But Arafat couldn’t bring himself to accept. And Ross concludes, “the main problem was the end of the conflict. Arafat couldn’t do it. It would end his identity.”

Ross shared an anecdote to illustrate his point. At one point he told Arafat he was taking a vacation. “Arafat said he wanted to take one, too.” Ross told him he should, and Arafat replied that his last vacation was in 1962. “Then go,” Ross told him. “How can I take a vacation from my people?” Arafat replied.

If a deal is not possible, and it probably isn’t, then what should be done? Camp David taught Ross to think smaller: what steps can be taken to “make the situation better?”

White House Photo at the Camp David Accord on July 24, 2000 L-R: Abu Ala, Nabil Sha'ath, US President Bill Clinton, Dennis Ross, Elyakim Rubenstein, Oded Eran | Photo: Ralph Alswang

Today, the 71-year-old believes a “triangular approach” would move the ball forward. This means that the Israelis should stop building outside of the settlement blocs, with no new Israeli sovereignty east of the security barrier. The Palestinians, for their end, need to end the ‘pay for slay’ (paying the families of terrorists), and they need to recognize the historic Jewish connection to the land. The Americans need to prepare the ground with the Europeans, and the Sunni Arab states need to do things “on top of the table.”

In light of the recent peace deal between the UAE and Israel, Ross believes that steps like that “help to legitimize security cooperation,” and help convince the Israeli public that things can move forward.

He believes it is fortunate that annexation has been put off the table (for now). Ross thinks that annexation would lead to the end of the two-state solution. He warns that any state with “more than one identity” has trouble with perpetual conflict.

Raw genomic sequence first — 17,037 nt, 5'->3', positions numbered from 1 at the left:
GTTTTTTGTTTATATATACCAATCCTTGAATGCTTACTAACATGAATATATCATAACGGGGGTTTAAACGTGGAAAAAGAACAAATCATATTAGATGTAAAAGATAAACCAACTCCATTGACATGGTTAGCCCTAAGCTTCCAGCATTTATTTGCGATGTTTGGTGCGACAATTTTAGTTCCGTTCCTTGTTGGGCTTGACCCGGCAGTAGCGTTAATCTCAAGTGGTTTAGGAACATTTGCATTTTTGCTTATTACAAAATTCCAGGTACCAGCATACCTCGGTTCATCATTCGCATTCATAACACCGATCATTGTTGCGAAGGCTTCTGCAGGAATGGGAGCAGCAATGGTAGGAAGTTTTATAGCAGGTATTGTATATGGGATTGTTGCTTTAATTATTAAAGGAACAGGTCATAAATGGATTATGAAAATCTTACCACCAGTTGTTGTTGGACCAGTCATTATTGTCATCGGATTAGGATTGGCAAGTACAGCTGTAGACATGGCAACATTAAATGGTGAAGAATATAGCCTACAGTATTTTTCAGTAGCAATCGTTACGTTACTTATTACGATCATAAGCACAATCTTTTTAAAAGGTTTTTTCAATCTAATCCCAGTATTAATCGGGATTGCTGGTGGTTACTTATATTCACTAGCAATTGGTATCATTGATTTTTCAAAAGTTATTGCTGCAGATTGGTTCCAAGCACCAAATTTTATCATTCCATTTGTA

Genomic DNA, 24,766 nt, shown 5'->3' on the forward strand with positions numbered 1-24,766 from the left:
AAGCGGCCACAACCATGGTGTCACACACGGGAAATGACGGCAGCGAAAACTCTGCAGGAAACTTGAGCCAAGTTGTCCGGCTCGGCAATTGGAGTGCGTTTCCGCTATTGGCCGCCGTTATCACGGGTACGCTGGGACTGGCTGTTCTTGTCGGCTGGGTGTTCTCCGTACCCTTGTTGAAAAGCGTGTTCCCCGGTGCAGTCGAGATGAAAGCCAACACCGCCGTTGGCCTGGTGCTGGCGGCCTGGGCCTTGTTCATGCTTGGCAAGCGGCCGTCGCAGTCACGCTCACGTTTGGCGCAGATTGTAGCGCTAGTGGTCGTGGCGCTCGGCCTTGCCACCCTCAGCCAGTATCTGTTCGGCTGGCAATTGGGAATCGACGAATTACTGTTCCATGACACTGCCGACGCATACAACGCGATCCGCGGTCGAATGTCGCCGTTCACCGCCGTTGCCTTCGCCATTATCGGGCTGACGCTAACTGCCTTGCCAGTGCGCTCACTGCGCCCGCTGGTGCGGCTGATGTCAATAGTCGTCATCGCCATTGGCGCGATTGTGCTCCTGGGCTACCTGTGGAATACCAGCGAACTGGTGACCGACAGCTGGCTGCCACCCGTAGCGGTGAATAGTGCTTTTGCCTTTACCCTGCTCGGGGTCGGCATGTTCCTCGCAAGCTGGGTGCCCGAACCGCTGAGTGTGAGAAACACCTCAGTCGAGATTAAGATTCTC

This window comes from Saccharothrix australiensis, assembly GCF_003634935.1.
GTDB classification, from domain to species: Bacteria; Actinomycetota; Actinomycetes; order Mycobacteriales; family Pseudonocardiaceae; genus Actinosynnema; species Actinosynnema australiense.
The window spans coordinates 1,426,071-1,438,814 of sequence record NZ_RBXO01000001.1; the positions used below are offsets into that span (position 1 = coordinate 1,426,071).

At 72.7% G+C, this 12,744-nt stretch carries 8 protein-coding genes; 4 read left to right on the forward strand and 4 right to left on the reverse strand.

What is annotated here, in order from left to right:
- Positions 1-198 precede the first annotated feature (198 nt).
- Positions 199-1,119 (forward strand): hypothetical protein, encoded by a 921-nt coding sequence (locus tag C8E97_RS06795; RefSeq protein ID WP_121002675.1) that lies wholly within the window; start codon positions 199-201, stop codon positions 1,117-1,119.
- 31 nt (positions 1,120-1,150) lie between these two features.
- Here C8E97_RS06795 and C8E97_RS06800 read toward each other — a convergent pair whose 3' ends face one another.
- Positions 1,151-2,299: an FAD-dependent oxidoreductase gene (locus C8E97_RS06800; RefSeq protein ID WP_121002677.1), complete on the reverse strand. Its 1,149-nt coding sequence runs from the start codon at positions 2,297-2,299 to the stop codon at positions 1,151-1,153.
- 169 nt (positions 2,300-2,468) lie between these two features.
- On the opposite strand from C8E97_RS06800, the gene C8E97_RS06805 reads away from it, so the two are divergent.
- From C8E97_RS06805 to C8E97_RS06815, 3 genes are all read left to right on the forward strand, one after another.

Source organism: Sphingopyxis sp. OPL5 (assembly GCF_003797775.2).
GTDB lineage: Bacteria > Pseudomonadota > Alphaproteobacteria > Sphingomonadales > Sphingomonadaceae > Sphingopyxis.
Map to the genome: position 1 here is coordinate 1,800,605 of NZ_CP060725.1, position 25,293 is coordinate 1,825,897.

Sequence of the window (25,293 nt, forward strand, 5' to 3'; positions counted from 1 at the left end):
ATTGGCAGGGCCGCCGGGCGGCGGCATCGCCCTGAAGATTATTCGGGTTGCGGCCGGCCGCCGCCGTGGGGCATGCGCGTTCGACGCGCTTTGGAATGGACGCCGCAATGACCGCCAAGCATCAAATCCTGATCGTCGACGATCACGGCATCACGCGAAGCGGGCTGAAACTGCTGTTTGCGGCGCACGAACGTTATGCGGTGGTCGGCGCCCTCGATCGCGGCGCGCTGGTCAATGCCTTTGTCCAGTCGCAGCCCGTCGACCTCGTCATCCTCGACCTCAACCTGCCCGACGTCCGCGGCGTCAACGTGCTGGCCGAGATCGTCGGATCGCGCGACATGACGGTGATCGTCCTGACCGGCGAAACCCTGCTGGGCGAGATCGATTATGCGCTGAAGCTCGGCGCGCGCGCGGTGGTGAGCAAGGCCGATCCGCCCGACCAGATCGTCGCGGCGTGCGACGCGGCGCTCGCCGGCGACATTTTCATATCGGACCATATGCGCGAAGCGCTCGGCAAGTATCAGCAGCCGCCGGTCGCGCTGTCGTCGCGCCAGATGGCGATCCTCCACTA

In terms of Prime Minister Netanyahu’s role as a partner for peace, Ross said Netanyahu, in the past, was such a partner. Now he is not so sure. But that is not the problem. The real problem is that no one believes the Palestinians would make a deal.

At one point, Ross believed that current Palestinian leader Mahmoud Abbas was ready for a deal, “but he switched, when he decided he didn’t want to be a betrayer.”

Fred Litwin is a writer based in Ottawa. His third book, On the Trail of Delusion, recounts the story of Jim Garrison, the New Orleans District Attorney who, in 1967, prosecuted an innocent gay man for conspiring to kill JFK, and will be available October 2020. Fred has written articles for the National Post, the Ottawa Citizen, the Toronto Sun, C2C Journal, iPolitics, and is often a panelist on the CTV News Channel.

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Thank you for choosing TheJ.Ca as your source for Canadian Jewish News.

We do news differently!

Our positioning as a Zionist News Media platform sets us apart from the rest. While other Canadian Jewish media are advocating increasingly biased progressive political and social agendas, TheJ.Ca is providing more and more readers with a welcome alternative and an ideological home.

We revealed the incursion of anti-Israel progressive elements such as IfNotNow into our communities. We have exposed the distorted hateful agenda of the “progressive” left political radicals who brought Linda Sarsour to our cities, and we were first to report on many disturbing incidents of Nazi-based hate towards Jews across Canada.

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Our ability to thrive and grow in 2020 and beyond depends on the generosity of committed readers and supporters like you.